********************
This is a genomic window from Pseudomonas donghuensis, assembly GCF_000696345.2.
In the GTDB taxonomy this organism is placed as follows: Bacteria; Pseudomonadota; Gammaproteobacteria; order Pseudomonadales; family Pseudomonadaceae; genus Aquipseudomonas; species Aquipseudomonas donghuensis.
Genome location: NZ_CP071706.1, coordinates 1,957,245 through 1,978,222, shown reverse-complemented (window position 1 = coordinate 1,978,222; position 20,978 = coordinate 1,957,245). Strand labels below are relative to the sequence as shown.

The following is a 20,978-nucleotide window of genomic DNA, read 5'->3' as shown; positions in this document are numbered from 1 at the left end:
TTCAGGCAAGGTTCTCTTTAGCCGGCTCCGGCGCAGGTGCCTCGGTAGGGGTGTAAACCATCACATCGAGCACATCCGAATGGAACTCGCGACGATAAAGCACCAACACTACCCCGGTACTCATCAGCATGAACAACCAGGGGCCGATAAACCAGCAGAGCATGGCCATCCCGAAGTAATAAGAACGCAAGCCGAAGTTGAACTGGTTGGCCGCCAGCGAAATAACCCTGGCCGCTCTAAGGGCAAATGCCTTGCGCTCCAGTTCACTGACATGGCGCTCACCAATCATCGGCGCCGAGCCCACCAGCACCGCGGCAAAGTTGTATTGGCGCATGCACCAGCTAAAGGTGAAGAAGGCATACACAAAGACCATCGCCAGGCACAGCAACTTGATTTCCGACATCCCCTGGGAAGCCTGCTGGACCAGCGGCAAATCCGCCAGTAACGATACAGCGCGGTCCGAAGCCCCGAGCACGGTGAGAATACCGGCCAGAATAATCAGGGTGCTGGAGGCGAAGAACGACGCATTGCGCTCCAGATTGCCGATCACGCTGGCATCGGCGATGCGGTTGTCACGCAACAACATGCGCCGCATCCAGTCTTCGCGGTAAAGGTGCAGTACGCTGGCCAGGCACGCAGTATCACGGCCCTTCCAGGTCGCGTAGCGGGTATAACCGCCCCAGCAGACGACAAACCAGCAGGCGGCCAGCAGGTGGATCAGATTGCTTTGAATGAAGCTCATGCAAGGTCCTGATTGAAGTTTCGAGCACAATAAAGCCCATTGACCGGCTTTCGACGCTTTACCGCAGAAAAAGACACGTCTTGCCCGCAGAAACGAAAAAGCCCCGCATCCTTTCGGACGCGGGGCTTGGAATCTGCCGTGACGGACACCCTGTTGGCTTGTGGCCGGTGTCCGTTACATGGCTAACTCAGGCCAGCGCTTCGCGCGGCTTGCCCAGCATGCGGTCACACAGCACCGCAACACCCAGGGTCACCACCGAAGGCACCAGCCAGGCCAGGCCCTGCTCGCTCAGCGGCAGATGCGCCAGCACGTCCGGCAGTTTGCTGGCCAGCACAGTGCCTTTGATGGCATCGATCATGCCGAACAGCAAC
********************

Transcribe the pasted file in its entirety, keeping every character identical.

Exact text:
This is a genomic window from Pseudomonas donghuensis, assembly GCF_000696345.2.
In the GTDB taxonomy this organism is placed as follows: Bacteria; Pseudomonadota; Gammaproteobacteria; order Pseudomonadales; family Pseudomonadaceae; genus Aquipseudomonas; species Aquipseudomonas donghuensis.
Genome location: NZ_CP071706.1, coordinates 1,957,245 through 1,978,222, shown reverse-complemented (window position 1 = coordinate 1,978,222; position 20,978 = coordinate 1,957,245). Strand labels below are relative to the sequence as shown.

The following is a 20,978-nucleotide window of genomic DNA, read 5'->3' as shown; positions in this document are numbered from 1 at the left end:
TTCAGGCAAGGTTCTCTTTAGCCGGCTCCGGCGCAGGTGCCTCGGTAGGGGTGTAAACCATCACATCGAGCACATCCGAATGGAACTCGCGACGATAAAGCACCAACACTACCCCGGTACTCATCAGCATGAACAACCAGGGGCCGATAAACCAGCAGAGCATGGCCATCCCGAAGTAATAAGAACGCAAGCCGAAGTTGAACTGGTTGGCCGCCAGCGAAATAACCCTGGCCGCTCTAAGGGCAAATGCCTTGCGCTCCAGTTCACTGACATGGCGCTCACCAATCATCGGCGCCGAGCCCACCAGCACCGCGGCAAAGTTGTATTGGCGCATGCACCAGCTAAAGGTGAAGAAGGCATACACAAAGACCATCGCCAGGCACAGCAACTTGATTTCCGACATCCCCTGGGAAGCCTGCTGGACCAGCGGCAAATCCGCCAGTAACGATACAGCGCGGTCCGAAGCCCCGAGCACGGTGAGAATACCGGCCAGAATAATCAGGGTGCTGGAGGCGAAGAACGACGCATTGCGCTCCAGATTGCCGATCACGCTGGCATCGGCGATGCGGTTGTCACGCAACAACATGCGCCGCATCCAGTCTTCGCGGTAAAGGTGCAGTACGCTGGCCAGGCACGCAGTATCACGGCCCTTCCAGGTCGCGTAGCGGGTATAACCGCCCCAGCAGACGACAAACCAGCAGGCGGCCAGCAGGTGGATCAGATTGCTTTGAATGAAGCTCATGCAAGGTCCTGATTGAAGTTTCGAGCACAATAAAGCCCATTGACCGGCTTTCGACGCTTTACCGCAGAAAAAGACACGTCTTGCCCGCAGAAACGAAAAAGCCCCGCATCCTTTCGGACGCGGGGCTTGGAATCTGCCGTGACGGACACCCTGTTGGCTTGTGGCCGGTGTCCGTTACATGGCTAACTCAGGCCAGCGCTTCGCGCGGCTTGCCCAGCATGCGGTCACACAGCACCGCAACACCCAGGGTCACCACCGAAGGCACCAGCCAGGCCAGGCCCTGCTCGCTCAGCGGCAGATGCGCCAGCACGTCCGGCAGTTTGCTGGCCAGCACAGTGCCTTTGATGGCATCGATCATGCCGAACAGCAAC